Intel's QuickPath Interconnect could be a performance breakthrough for supercomputers.
Intel has struck a new agreement with Cray
that the two companies say they hope will lead to technological breakthroughs
in the field of supercomputers and high-performance computing.
Intel and Cray announced what they called a "multiyear" agreement
on April 28. While Intel will supply x86 microprocessors to Cray, the two
companies also hope to develop new system and chip technologies that will push
the HPC envelope in the future.
Cray CEO and President Peter Ungaro told
eWEEK that he expects the first of these jointly developed HPC
systems to hit the commercial market in either 2011 or 2012, when his company
moves closer toward developing its "Cascade" project, which aims to create
a single adaptive system that will allow one machine to handle different HPC
"It's really about us and Intel partnering on an R&D level to build
future systems that will really make a big change within the overall
industry," Ungaro said. "As I like to say, this will blur the lines
between where typically the processor vendor and the system vendor kind of
start and stop."
To read more about Cray's moves to strengthen its supercomputing business, click here.
The agreement with Intel also gives Cray access to another processor
vendor. For years, Cray only used x86 chips from Advanced Micro Devices. When AMD
introduced the first Opteron processor, Cray used those chips to create its Red
Although Intel trailed AMD when it came
to incorporating into its silicon the type of technology that HPC
vendors wanted, Intel has made significant strides to overcome that gap.
New chip connections, new breakthroughs
the new Nehalem microarchitecture due out later in 2008,
Kirk Skaugen, vice
president of Intel's Digital Enterprise Group, said Cray and other vendors can
take advantage of new technologies such as an integrated memory controller and
what Intel called the "QuickPath Interconnect," which replaces the
front side bus and creates a high-speed, low-latency way to connect chips
When it incorporates the QuickPath Interconnect into its own systems, Cray
will be able to connect its vector processors, which allow for high-memory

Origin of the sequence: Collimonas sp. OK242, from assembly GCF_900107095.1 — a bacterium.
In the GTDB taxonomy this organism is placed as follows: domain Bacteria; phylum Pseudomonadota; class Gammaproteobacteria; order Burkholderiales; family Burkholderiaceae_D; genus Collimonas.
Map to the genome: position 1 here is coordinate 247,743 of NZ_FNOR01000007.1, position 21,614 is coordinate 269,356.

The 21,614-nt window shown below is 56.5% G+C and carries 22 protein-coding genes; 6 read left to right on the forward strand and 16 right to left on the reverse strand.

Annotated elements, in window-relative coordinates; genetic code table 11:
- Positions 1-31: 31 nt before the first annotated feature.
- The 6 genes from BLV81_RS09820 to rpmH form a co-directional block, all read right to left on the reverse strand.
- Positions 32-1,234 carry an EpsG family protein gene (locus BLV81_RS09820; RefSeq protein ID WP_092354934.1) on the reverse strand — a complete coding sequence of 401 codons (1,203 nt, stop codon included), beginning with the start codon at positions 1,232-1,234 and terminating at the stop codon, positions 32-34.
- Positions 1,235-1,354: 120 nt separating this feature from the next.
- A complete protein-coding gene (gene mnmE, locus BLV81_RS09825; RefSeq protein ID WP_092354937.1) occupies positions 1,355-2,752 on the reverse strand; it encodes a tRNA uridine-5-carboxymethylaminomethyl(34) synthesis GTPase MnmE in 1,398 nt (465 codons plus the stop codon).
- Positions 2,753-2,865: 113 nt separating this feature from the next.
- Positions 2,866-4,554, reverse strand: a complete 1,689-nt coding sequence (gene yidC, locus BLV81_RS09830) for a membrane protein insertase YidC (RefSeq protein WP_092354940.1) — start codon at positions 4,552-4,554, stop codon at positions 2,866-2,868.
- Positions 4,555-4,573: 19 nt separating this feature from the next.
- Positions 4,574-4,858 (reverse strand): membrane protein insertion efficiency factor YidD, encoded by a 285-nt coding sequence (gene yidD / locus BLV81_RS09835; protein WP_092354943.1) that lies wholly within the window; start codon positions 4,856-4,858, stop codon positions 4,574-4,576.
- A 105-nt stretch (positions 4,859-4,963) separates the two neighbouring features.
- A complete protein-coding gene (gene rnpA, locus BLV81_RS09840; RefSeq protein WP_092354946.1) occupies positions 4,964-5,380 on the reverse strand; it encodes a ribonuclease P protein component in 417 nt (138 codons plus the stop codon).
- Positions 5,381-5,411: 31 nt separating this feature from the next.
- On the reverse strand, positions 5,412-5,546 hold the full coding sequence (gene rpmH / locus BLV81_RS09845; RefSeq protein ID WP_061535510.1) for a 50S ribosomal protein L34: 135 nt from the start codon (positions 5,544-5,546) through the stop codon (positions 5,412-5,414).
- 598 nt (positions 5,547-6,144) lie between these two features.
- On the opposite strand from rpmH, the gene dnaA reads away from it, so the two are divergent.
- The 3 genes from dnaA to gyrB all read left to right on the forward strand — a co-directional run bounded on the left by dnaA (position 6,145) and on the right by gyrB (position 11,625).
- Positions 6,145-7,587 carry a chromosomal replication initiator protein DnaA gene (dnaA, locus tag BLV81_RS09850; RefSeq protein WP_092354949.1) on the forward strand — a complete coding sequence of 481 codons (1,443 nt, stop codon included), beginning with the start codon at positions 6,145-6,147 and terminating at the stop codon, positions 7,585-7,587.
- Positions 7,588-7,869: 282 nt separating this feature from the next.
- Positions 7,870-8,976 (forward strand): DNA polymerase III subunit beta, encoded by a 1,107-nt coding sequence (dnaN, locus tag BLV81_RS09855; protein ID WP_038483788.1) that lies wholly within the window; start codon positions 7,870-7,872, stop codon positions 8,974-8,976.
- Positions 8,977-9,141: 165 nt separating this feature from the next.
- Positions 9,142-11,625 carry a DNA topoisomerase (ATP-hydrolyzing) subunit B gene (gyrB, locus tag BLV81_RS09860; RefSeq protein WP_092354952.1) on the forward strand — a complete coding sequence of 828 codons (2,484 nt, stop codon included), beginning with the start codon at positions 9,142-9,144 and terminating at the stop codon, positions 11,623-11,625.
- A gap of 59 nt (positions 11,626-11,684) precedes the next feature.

bandwidth, to Intel's standard x86 processors, which should increase the
overall performance of these supercomputers.
The two companies are also looking for new ways to develop software that
will take advantage of the different types of processors that Cray will
incorporate into these new supercomputers.
The result, Skaugen said, is supercomputers that should easily pass a
petaflop in performance-1 quadrillion calculations per second-to deliver an
exaflop, which is 1,000 times greater than a petaflop.
Steve Conway, an analyst with IDC, said both
Cray and Intel will benefit from this new relationship. For Cray, the agreement
gains it access to another chip vendor to help it fill orders and expand its
reach within the high end of the HPC market.
For Intel, it's a chance to delve further into a market that should grow
significantly in the next few years.
Interest in HPC goes
IDC is predicting that the HPC
market will grow from $11.6 billion in 2007 to more than $16 billion by 2012.
One reason for the increased interest in these machines is that many
enterprises and other commercial businesses are beginning to invest in HPC
in order to access even greater computing power.
"At the high end of the market, Cray is a company that is pushing this
type of technology very hard and Intel wants to put more emphasis on
high-performance computing and pay more attention to HPC
user requirements," Conway
Of the world's Top 500
supercomputer systems use Intel processors.